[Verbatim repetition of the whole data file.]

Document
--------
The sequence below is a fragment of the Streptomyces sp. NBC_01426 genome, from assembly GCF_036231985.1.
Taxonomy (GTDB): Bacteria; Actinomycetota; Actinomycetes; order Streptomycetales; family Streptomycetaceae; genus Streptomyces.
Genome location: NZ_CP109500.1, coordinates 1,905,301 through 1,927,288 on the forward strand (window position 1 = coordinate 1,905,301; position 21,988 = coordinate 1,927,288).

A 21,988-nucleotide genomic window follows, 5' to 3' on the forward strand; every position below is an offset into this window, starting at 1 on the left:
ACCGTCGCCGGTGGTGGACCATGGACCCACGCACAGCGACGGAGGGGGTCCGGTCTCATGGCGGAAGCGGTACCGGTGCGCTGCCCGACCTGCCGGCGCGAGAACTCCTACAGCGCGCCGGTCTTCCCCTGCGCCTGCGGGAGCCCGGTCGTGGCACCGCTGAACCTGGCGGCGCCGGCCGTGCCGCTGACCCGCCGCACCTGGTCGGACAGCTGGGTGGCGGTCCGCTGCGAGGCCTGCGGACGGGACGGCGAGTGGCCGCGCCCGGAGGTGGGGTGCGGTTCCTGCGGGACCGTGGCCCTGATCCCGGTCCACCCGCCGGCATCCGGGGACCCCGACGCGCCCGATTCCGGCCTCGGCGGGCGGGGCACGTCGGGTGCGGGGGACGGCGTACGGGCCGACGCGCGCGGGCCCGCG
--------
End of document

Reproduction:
The sequence below is a fragment of the Streptomyces sp. NBC_01426 genome, from assembly GCF_036231985.1.
Taxonomy (GTDB): Bacteria; Actinomycetota; Actinomycetes; order Streptomycetales; family Streptomycetaceae; genus Streptomyces.
Genome location: NZ_CP109500.1, coordinates 1,905,301 through 1,927,288 on the forward strand (window position 1 = coordinate 1,905,301; position 21,988 = coordinate 1,927,288).

A 21,988-nucleotide genomic window follows, 5' to 3' on the forward strand; every position below is an offset into this window, starting at 1 on the left:
ACCGTCGCCGGTGGTGGACCATGGACCCACGCACAGCGACGGAGGGGGTCCGGTCTCATGGCGGAAGCGGTACCGGTGCGCTGCCCGACCTGCCGGCGCGAGAACTCCTACAGCGCGCCGGTCTTCCCCTGCGCCTGCGGGAGCCCGGTCGTGGCACCGCTGAACCTGGCGGCGCCGGCCGTGCCGCTGACCCGCCGCACCTGGTCGGACAGCTGGGTGGCGGTCCGCTGCGAGGCCTGCGGACGGGACGGCGAGTGGCCGCGCCCGGAGGTGGGGTGCGGTTCCTGCGGGACCGTGGCCCTGATCCCGGTCCACCCGCCGGCATCCGGGGACCCCGACGCGCCCGATTCCGGCCTCGGCGGGCGGGGCACGTCGGGTGCGGGGGACGGCGTACGGGCCGACGCGCGCGGGCCCGCG